As more states consider legalizing marijuana, the federal government and media are telling horrifying tales of pot-induced deaths and car crashes.
There’s today’s story in the USA Today that claims marijuana is causing more car accidents, citing a Columbia University study that concludes pot contributed to 12% of traffic deaths in 2010, a three-fold increase from a decade ago.
What the story – and many others like it – don’t mention is that it’s nearly impossible to determine whether someone is under the influence of pot because marijuana stays in the system for weeks after it’s smoked. That’s why the Arizona Supreme Court in April struck down a zero-tolerance law that made it a crime to drive with marijuana in the system.
The zero-tolerance law “would create criminal liability regardless of how long the metabolite remains in the driver’s system or whether it has any impairing effect,” the Supreme Court determined.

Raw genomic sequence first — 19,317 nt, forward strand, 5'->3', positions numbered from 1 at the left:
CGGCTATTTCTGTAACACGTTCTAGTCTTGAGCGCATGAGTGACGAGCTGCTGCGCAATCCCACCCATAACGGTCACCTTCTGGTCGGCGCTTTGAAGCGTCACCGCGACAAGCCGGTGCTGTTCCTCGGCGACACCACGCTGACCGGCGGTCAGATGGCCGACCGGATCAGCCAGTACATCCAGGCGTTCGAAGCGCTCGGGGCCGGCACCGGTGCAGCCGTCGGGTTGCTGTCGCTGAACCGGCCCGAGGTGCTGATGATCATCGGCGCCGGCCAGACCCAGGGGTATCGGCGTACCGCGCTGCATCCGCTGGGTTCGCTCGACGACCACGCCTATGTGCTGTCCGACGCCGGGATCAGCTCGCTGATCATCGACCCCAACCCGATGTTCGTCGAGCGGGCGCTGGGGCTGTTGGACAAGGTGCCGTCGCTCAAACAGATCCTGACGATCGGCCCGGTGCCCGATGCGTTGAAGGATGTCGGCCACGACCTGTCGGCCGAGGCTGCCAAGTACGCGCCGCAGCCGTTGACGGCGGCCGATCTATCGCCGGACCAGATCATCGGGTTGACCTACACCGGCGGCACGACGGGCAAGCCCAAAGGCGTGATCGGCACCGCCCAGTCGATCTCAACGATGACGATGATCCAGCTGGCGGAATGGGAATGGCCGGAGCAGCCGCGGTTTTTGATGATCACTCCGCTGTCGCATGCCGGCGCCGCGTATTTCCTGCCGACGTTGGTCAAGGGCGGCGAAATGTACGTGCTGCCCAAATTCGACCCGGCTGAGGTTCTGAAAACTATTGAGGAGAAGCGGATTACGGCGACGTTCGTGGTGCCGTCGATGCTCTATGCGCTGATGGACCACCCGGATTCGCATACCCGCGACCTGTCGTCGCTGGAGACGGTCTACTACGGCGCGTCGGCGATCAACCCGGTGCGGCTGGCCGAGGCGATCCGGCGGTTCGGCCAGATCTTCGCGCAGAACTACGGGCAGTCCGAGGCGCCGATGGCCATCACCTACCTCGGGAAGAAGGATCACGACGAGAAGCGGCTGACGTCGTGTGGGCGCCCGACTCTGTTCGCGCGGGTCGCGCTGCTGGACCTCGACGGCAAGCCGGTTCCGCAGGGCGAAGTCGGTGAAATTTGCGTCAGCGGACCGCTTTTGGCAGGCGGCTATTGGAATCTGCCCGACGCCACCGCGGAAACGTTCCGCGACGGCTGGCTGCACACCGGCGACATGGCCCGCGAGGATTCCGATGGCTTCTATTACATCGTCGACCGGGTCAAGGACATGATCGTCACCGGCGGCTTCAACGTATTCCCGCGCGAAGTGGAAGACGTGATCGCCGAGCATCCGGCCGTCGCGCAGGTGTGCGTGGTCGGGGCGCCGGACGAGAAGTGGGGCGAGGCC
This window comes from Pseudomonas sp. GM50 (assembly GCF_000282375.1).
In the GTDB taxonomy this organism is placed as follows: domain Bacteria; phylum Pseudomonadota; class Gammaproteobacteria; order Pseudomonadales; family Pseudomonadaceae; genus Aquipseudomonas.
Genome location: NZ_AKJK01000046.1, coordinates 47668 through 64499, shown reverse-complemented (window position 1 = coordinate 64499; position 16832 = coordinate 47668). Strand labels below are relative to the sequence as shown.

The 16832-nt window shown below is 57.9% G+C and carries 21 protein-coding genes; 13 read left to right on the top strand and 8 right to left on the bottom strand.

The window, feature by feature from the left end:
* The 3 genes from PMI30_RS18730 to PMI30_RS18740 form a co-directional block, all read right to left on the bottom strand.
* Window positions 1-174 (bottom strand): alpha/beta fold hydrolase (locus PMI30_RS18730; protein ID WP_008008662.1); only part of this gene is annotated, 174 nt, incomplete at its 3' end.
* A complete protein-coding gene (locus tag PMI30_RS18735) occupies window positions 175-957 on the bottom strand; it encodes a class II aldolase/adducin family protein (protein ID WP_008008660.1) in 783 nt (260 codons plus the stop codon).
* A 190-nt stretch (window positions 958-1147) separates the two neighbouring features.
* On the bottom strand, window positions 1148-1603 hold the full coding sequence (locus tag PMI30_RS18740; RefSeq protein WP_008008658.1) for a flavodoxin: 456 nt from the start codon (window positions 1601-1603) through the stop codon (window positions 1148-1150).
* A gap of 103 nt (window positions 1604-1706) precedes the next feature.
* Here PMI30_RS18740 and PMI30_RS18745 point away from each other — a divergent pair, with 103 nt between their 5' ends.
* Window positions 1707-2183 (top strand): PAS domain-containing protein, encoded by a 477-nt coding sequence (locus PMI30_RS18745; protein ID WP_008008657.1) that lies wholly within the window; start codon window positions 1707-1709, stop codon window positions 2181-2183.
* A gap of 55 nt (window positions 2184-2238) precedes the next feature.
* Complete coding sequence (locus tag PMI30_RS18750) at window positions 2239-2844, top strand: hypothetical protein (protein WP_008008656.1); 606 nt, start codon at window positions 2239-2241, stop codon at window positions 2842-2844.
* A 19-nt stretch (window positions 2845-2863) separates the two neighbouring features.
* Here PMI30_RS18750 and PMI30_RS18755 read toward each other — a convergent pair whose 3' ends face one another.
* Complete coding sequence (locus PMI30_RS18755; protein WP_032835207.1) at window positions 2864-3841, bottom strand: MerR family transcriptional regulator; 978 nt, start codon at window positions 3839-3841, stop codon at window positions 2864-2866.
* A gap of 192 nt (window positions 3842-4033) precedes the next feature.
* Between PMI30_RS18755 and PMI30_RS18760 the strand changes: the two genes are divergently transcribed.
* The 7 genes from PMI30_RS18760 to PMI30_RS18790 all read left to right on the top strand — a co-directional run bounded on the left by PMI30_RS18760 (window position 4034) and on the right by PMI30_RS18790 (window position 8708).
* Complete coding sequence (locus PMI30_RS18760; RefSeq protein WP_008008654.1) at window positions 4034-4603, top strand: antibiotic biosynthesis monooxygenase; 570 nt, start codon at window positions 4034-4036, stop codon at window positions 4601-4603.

Another narrative making its rounds is that edible pot is transforming otherwise stable people into lunatics akin to the characters in Reefer Madness, a 1930s propaganda film that suggested marijuana turned people into rapists and murderers.
The evidence? The media and government cite the same two cases from earlier this year: A Denver man who fatally shot his wife and a college student who jumped to his death off a hotel balcony.
Most media stories omit that Richard Kirk also had taken painkillers in April when he shot his wife, who had told a 911 operator that she believed her husband was hallucinating. And medical professionals are questioning a coroner’s conclusion that marijuana caused 19-year-old Levy Thamba to jump off a hotel roof after eating some pot cookies.
The inconclusive evidence doesn’t mean dispensaries should ignore the toxicity of edibles. Like any product, the edibles should be reasonably regulated and clearly marked with instructions on how much to consume.
The deaths require a close examination, but they don’t warrant a “Reefer Madness”-style response.